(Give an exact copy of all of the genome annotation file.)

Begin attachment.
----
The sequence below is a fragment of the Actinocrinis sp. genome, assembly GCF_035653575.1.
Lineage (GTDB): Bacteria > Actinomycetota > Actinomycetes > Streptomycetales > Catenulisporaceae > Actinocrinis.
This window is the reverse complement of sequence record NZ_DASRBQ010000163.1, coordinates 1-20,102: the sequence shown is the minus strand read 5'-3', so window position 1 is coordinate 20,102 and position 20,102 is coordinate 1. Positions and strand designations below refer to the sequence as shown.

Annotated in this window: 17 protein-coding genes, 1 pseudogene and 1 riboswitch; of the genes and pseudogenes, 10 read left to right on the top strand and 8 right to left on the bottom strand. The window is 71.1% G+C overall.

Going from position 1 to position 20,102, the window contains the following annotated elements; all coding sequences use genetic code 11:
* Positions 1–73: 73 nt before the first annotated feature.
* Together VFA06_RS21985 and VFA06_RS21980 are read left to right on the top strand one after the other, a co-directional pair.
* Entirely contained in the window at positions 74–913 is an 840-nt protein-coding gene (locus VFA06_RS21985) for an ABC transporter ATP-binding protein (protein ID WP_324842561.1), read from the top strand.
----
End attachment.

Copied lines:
The sequence below is a fragment of the Actinocrinis sp. genome, assembly GCF_035653575.1.
Lineage (GTDB): Bacteria > Actinomycetota > Actinomycetes > Streptomycetales > Catenulisporaceae > Actinocrinis.
This window is the reverse complement of sequence record NZ_DASRBQ010000163.1, coordinates 1-20,102: the sequence shown is the minus strand read 5'-3', so window position 1 is coordinate 20,102 and position 20,102 is coordinate 1. Positions and strand designations below refer to the sequence as shown.

Annotated in this window: 17 protein-coding genes, 1 pseudogene and 1 riboswitch; of the genes and pseudogenes, 10 read left to right on the top strand and 8 right to left on the bottom strand. The window is 71.1% G+C overall.

Going from position 1 to position 20,102, the window contains the following annotated elements; all coding sequences use genetic code 11:
* Positions 1–73: 73 nt before the first annotated feature.
* Together VFA06_RS21985 and VFA06_RS21980 are read left to right on the top strand one after the other, a co-directional pair.
* Entirely contained in the window at positions 74–913 is an 840-nt protein-coding gene (locus VFA06_RS21985) for an ABC transporter ATP-binding protein (protein ID WP_324842561.1), read from the top strand.